The homogeneous model with escape corresponds approximately to the plausible physical situation in which particles are accelerated at a shock front, provided there is a region of relatively high magnetic field just behind the shock. In this case, radiation from this region may be expected to dominate the observed emission. This requires that on leaving the region (on a timescale ), the particles encounter a magnetic field that is so weak, that no significant further contribution to the emitted spectrum arises, despite the fact that particles accumulate there over the entire life of the source. However, a problem arises in the homogeneous model concerning time variability - only if the physical dimensions of the source are such that the light crossing time is short compared with the synchrotron cooling time is it reasonable to assume homogeneity. If this condition is not fulfilled, the observed variability is dominated by the shape and orientation of the source, rather than the intrinsic cooling and acceleration timescales. Until recently, models of the rapid variability of blazars have either fulfilled this condition or have made specific assumptions about the source geometry (Mastichiadis & Kirk 1997, Chiaberge & Ghisellini 1997).
In this paper we present a model in which particles are accelerated at a shock front and cool by synchrotron radiation in the homogeneous magnetic field behind it. The plasma downstream of the shock front moves relativistically towards the observer; the shock front is nonrelativistic when seen from the rest frame of the downstream plasma. The kinetic equations are solved for the time, space and energy dependences of the particle distribution function, and the resulting synchrotron emission is calculated. `Escape' is accounted for by assuming that the magnetic field strength drops suddenly at a finite distance behind the shock, so that the radiation from the adiabatically cooled electrons in the weaker field can be neglected. Thus, this model is homogeneous in the sense that the magnetic field does not vary through the emission region, but contains an inhomogeneous electron distribution. The variability is computed by assuming the observer lies in the direction of the normal to the shock front. This preferred orientation does not affect the observed variability provided the light travel time across the face of the source (i.e., over the surface of the shock) is short compared to the synchrotron cooling time as measured in the rest frame of the plasma. At the highest electron energies considered in the application to X-ray blazars, this condition may be violated, in which case the computed variability will be smoothed out over the longer timescale. Whether or not this is expected to occur could be decided by comparing the predicted emission by inverse compton scattering with gamma-ray observations. In principle, observations of the frequency dependence of the variation timescale could also resolve the question.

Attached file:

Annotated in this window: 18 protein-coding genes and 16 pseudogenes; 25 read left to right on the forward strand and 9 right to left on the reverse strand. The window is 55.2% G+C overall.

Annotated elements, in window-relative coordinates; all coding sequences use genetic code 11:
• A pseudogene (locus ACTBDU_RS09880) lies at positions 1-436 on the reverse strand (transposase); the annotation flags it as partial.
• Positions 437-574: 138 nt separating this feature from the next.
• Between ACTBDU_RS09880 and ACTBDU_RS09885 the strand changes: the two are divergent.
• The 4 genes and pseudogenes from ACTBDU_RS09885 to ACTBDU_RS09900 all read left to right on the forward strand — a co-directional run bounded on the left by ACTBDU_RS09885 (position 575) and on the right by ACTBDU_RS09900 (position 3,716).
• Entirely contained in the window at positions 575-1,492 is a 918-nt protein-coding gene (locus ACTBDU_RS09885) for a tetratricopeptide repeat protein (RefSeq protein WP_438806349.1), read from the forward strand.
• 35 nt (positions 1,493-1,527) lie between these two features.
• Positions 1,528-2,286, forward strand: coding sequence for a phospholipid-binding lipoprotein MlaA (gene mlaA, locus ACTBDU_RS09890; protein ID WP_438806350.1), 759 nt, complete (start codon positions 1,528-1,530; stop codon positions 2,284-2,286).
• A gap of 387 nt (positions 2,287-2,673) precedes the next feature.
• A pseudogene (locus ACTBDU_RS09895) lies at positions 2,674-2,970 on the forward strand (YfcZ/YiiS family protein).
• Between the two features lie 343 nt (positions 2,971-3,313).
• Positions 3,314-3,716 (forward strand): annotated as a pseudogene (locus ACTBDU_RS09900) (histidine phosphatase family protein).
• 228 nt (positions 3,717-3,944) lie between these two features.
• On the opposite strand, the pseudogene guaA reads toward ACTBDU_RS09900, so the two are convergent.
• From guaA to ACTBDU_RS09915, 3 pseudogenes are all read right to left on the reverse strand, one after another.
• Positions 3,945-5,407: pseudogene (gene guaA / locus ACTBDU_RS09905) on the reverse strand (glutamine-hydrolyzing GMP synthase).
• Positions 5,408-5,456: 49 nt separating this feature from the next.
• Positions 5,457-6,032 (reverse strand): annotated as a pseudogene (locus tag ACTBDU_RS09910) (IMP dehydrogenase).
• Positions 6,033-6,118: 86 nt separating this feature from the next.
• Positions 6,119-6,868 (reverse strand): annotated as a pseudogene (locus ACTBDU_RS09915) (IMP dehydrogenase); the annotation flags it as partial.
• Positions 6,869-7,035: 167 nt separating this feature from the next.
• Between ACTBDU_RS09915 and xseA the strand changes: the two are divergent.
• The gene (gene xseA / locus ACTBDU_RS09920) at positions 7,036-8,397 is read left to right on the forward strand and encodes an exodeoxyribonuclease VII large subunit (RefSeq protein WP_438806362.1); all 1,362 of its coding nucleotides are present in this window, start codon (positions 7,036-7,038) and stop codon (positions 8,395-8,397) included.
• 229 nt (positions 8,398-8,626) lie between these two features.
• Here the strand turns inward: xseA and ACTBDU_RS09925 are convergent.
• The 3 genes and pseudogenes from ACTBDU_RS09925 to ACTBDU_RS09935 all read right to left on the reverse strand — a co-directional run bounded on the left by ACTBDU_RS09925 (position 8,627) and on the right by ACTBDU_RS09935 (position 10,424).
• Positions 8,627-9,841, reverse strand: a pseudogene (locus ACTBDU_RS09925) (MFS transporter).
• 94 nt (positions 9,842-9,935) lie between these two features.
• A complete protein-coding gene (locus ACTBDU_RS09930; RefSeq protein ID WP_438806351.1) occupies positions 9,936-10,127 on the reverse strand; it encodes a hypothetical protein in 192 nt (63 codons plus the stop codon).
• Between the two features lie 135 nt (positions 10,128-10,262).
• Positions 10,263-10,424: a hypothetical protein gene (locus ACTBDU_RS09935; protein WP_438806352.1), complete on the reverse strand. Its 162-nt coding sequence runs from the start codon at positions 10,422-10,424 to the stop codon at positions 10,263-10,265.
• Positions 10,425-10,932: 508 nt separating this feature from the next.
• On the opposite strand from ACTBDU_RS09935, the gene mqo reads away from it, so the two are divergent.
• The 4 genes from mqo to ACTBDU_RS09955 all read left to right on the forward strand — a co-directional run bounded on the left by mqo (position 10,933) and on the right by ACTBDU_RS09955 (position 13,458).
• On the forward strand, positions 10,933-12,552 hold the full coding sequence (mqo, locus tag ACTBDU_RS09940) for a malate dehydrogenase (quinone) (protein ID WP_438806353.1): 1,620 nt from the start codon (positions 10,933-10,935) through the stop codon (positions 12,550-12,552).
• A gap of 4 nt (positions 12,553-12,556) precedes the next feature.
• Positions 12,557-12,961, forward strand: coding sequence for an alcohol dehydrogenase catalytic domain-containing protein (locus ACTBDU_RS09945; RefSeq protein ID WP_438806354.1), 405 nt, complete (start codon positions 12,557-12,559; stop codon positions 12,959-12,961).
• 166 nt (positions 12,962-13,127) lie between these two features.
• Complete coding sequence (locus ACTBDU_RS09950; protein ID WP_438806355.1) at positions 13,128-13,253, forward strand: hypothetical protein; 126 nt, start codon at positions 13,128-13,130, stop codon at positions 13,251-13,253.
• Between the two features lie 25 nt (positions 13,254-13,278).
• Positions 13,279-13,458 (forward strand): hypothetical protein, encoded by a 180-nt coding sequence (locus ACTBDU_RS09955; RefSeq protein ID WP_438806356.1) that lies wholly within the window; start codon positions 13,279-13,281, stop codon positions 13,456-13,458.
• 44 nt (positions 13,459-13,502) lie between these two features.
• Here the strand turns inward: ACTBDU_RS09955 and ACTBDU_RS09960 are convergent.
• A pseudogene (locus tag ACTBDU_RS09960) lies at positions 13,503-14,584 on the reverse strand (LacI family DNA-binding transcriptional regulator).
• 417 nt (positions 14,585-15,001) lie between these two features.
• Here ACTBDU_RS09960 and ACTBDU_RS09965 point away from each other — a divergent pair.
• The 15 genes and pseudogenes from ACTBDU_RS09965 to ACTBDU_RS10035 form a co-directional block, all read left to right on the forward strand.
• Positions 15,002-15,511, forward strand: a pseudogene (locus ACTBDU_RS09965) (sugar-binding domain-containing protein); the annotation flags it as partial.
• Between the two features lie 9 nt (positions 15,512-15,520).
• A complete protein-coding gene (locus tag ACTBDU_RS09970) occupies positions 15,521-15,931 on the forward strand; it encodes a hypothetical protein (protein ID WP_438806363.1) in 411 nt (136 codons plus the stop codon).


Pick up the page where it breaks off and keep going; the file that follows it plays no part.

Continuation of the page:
We consider only the synchrotron radiation of the accelerated particles, leaving the more involved computation of the inverse Compton emission to future work. This is sufficient for comparison with the observed radio to X-ray emission of blazars, provided the energy losses of the electrons are not dominated by inverse Compton scattering, which is usually the case, at least for BL Lac-type objects (Comastri et al. 1997).
© European Southern Observatory (ESO) 1998
Online publication: April 20, 1998